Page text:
A new high tech mirror, designed specifically for cancer patients, will only become reflective when a user smiles into it.
The plug-in device, which closely resembles a tablet, comes equipped with a mirror, a built-in camera, and an opaque smart material triggered by propriety software. Facial recognition technology captures the face and prompts the surface of the mirror to change when a smile is detected. It can hang on a wall or sit on a table, much like a conventional mirror. Unlike a regular mirror, however, the price is currently standing at a staggering $2000-$3000 (USD).
After witnessing a close family member struggle through cancer treatments, Turkish industrial designer Berk Ilhan decided to focus his work primarily on products that would cultivate joy and benefit cancer patients directly.
"She told me in the first days after her diagnosis, it was difficult for her to look in the mirror and acknowledge she had cancer," he said. "Our facial expressions affect how we feel. If we flex our facial muscles to smile, our brains think that something good happened and as a result, [we feel] happiness."
After earning his master's degree at the School of Visual Arts in New York, Ilhan spent several weeks visiting cancer hospitals in Turkey speaking to both patients and doctors.
"I learned morale and social support are two very important factors that can positively change a patient's experience," Ilhan said in an interview with CNN.
He spent two years designing and developing the mirror, the idea behind it being that smiling, even when forced, can genuinely make us feel better, according to research known as the facial feedback hypothesis. Laughter is linked to improved immune system function, and some researchers claim it can even increase our lifespans.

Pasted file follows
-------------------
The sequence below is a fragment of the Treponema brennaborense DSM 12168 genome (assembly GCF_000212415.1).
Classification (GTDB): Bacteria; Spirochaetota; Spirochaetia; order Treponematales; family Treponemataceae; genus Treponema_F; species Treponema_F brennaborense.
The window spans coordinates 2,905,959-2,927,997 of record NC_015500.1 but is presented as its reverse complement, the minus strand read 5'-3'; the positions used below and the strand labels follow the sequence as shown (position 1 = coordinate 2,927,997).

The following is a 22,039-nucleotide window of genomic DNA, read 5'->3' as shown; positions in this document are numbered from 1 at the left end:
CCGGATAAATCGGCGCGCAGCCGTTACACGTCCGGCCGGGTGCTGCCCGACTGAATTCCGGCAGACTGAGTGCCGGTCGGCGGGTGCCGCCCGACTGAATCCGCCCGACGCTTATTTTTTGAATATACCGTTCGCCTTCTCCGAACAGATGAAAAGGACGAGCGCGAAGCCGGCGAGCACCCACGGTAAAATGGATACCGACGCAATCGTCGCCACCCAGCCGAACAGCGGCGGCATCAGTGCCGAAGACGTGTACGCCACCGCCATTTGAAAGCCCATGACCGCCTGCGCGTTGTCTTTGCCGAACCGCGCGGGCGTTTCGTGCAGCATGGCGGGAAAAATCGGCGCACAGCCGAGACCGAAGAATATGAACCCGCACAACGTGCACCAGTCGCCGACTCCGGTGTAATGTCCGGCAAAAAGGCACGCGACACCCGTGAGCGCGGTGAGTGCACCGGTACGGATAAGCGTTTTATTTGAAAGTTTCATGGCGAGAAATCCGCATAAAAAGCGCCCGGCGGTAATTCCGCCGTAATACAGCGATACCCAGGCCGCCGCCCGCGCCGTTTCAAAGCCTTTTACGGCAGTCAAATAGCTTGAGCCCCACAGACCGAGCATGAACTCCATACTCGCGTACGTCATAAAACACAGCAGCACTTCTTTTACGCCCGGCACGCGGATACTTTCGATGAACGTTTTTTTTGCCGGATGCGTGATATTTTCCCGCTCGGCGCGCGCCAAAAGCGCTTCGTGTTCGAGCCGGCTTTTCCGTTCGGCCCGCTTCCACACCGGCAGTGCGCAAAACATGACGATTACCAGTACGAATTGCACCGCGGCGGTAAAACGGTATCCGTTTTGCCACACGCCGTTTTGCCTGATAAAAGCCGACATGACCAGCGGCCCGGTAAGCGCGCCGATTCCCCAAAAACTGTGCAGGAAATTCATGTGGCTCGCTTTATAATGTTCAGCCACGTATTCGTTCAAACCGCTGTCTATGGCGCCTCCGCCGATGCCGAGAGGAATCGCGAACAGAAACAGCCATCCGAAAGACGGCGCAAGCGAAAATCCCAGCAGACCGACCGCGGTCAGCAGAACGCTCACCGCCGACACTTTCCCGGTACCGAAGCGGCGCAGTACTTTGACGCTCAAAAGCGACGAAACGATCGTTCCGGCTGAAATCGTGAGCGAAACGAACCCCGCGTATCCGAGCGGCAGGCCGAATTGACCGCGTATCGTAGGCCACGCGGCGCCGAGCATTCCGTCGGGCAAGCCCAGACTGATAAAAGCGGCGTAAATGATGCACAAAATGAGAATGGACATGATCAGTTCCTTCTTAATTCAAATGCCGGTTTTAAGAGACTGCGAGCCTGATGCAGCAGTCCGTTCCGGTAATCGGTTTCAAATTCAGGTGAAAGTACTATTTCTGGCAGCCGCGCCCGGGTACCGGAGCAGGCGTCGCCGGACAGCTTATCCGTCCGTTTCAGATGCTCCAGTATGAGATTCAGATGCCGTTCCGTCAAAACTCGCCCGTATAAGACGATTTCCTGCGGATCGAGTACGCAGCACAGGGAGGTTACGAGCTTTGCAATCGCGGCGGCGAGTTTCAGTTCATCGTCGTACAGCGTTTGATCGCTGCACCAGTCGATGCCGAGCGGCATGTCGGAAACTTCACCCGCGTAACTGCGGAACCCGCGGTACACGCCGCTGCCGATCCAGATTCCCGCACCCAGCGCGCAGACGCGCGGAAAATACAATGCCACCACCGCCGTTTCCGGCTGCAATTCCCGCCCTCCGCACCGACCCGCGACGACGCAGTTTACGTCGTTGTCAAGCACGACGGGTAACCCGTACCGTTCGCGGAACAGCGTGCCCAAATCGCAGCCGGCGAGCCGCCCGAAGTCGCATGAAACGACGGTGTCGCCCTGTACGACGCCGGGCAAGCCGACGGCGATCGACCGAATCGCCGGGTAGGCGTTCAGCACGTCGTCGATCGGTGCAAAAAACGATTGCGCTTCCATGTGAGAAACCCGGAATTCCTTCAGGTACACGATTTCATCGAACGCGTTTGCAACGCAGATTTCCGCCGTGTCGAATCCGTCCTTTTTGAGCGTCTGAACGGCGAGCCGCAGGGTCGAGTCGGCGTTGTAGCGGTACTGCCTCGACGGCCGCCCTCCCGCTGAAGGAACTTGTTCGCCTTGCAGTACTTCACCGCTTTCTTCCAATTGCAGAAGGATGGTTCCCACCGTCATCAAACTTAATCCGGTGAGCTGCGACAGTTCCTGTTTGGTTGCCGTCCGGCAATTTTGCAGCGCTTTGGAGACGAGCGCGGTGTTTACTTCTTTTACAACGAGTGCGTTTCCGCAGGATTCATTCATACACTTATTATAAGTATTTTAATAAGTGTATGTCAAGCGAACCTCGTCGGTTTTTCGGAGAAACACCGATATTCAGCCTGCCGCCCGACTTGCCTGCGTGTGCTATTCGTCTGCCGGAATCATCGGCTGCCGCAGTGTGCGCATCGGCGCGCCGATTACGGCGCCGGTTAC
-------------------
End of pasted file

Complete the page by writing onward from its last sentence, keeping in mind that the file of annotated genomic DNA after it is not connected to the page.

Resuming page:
Ilhan is currently producing the mirror in limited quantities at the previously mentioned price of $2000-$3000 (USD). The product, however, will soon be launching a Kickstarter campaign in which Ilhan hopes to raise enough funds to bring the price down to $500 (USD). He also intends to donate the mirror to hospitals when it is financially feasible to do so.
Despite Ilhan's excellent intentions, the mirror has not been universally well received. Some feel that it is condescending at best, and exploitative at worst considering the shockingly high price. Others have even compared the mirror to the common street harassment most women experience when strangers demand they smile.
As Jacob Brogan of Slate, a cancer survivor himself, so succinctly puts it, "Unless we meet its demands, it refuses us even the spare fact of our features. If you are not happy, it suggests, you are already gone."